Andy Milligan was the quintessential grindhouse filmmaker, shooting movies on the cheap and exerting a level of control that would make Stanley Kubrick blush: Milligan built sets, sewed costumes, wrote, directed, edited (according to legend, occasionally with his teeth and some scotch tape) and basically did everything one can do behind the camera. Of Milligan’s films, only about half are still in existence, victims of his distributor’s greed and personal distaste for Milligan himself. BLOOD has only been available since the 1970s in a poor European home video release, so Exhumed Films’ discovery of a 35mm print is a huge event for Milligan fans. Even better, BLOOD is one of Milligan’s best films, a breakneck “monster rally” featuring vampires, werewolves, man-eating plants, incestuous siblings, romantic entanglements, estate fraud, and more all crammed into a wild 60 minutes. If you’ve never seen an Andy Milligan film before, this is a great place to start.

 

murder_poster4. MURDER ON THE EMERALD SEAS (1973, dir. Alan Ormsby, 85 min)

Alan Ormsby is probably best known for starring in and co-writing Bob Clark’s classic zombie film CHILDREN SHOULDN’T PLAY WITH DEAD THINGS, but he has worked in a number of different roles behind the camera since the 1970s on everything from Clark’s DEAD OF NIGHT in 1972 (doing makeup effects) to Disney’s MULAN in 1998 (providing “additional story material” as a writer). In 1973, Ormsby made his directorial debut with a comedy titled ARTISTS AND MODELS BALL, aka MURDER ON THE EMERALD SEAS, aka THE GREAT MASQUERADE, aka THE AC/DC CAPER. The Exhumed synopsis of the film says it all: “This unconventional comedy-thriller concerns a police detective who goes undercover in drag to catch a masked maniac brutally dispatching the winners of an annual beauty queen contest run by drug smugglers aboard a cruise ship.” Starring much of the cast of CHILDREN SHOULDN”T PLAY WITH DEAD THINGS, MURDER ON THE EMERALD SEAS was only released in a few regional markets in the States and has never been released on home video in any form.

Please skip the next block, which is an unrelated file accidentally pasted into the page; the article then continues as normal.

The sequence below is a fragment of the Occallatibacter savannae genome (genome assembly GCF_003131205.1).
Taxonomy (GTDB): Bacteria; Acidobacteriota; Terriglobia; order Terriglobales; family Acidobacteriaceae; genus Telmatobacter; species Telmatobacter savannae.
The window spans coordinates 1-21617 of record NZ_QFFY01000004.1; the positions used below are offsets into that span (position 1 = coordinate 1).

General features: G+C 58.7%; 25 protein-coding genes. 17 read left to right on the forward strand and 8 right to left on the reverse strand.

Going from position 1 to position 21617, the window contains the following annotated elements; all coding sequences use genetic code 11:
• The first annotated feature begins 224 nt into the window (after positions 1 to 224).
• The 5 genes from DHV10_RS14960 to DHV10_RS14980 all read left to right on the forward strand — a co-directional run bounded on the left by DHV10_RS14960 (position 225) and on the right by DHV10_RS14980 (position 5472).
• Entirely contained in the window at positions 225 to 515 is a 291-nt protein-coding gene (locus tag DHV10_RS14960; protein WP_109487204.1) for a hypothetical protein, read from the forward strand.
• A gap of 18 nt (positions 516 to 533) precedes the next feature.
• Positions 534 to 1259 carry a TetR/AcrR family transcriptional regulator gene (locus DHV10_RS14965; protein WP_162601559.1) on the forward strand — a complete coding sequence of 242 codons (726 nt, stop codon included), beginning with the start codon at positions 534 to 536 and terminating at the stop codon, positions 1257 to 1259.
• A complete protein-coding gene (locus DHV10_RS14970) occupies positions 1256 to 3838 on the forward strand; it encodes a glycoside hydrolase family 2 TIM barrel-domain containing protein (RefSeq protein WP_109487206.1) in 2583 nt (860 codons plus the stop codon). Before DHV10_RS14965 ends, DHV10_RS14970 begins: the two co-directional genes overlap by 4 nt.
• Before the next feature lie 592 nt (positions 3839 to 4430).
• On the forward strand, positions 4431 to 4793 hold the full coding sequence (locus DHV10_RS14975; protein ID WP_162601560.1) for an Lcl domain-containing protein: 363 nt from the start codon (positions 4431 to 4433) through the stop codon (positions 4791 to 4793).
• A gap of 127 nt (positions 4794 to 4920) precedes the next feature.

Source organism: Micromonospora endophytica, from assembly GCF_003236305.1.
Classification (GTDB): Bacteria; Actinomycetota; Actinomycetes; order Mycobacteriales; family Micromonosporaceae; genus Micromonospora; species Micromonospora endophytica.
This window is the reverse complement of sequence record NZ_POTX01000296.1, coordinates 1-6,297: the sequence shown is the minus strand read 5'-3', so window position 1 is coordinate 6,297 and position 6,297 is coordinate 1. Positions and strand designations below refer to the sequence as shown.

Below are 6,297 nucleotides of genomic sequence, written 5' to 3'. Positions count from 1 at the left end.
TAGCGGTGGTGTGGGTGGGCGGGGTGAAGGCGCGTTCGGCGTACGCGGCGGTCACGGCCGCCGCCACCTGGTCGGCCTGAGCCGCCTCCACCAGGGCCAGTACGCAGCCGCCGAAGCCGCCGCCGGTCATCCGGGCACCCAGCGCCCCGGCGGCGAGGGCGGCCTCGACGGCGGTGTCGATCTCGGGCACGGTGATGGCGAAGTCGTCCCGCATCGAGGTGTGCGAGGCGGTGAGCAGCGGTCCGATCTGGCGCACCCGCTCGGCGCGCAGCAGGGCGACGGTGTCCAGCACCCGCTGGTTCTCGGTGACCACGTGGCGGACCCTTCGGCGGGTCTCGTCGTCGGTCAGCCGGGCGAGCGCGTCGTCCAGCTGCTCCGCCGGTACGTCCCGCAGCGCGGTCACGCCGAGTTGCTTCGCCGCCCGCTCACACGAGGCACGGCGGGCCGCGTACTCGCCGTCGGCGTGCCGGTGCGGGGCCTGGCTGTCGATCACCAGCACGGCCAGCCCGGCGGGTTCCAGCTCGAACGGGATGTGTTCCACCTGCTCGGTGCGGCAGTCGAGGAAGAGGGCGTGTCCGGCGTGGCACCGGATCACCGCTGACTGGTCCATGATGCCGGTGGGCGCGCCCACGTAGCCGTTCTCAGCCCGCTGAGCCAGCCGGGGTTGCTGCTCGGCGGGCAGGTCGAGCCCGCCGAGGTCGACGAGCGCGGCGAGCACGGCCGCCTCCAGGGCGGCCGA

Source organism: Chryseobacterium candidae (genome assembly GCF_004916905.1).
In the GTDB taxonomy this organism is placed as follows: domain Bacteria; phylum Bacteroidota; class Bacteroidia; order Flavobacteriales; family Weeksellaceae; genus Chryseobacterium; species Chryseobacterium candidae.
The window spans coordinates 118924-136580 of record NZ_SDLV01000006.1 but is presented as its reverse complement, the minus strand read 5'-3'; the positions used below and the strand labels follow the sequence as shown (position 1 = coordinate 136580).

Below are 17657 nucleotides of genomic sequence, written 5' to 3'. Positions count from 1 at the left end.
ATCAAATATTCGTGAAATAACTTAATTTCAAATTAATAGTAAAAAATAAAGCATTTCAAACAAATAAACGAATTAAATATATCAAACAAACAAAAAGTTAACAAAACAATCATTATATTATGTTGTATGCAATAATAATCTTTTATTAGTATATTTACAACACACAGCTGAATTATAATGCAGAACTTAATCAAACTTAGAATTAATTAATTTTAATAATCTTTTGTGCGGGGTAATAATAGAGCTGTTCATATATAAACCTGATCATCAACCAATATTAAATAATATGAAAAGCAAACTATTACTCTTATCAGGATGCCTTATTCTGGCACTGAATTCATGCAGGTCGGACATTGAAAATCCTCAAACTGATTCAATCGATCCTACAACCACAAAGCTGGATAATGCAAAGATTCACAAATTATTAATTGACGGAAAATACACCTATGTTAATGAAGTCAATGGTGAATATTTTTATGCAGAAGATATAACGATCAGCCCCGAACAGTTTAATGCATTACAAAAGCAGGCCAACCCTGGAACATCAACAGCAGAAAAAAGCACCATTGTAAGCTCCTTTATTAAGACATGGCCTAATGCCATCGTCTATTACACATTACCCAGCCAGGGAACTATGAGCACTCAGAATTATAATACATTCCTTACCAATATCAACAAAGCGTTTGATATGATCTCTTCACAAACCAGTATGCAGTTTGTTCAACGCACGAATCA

satanist_poster5. THE SATANIST (1968, dir. Zoltan G. Spencer, 64 min)

The most obscure film screening at the Forgotten Film Festival by far is Zoltan G. Spencer’s THE SATANIST. Some of Spencer’s films have been released by Something Weird Video, but his relatively small list of credits ensures his name is unknown to all but the most dedicated paracinema enthusiast. There is little information about Spencer out there, and even less on this particular film. The only real information IMDB has about this particular film is a synopsis, the fact that it stars Pat Barrington, and that it is presumably lost. Like MURDER ON THE EMERALD SEAS, THE SATANIST has never been released on home video, meaning this screening is possibly the first time the film has been seen by an audience in nearly 50 years! If that alone isn’t enough to intrigue, here is the synopsis provided by Exhumed: “Recovering from a mental breakdown, a writer and his young wife move into a new home and are soon met by a female occultist and a sultry succubus intent on welcoming the newcomers to the neighborhood by making them the guests of honor at a black mass and ushering them into a world of orgiastic sex and Satanism!”

The Forgotten Film Festival takes place at the International House in Philadelphia on Sunday, July 20th. Tickets are available now, visit the Exhumed Films web site for information on this and all their other upcoming screenings.

Special thanks to Temple of Schlock for THE GREAT MASQUERADE ad!

-Jason Coffman

Jason Coffman

Jason Coffman

Unrepentant cinephile. Contributor to Daily Grindhouse and Film Monthly. Member of the Chicago Independent Film Critics Circle. Co-director, Chicago Cinema Society. Attempted filmmaker. Proud owner of 35mm prints of Andy Milligan's GURU, THE MAD MONK and Zalman King's TWO MOON JUNCTION.
Jason Coffman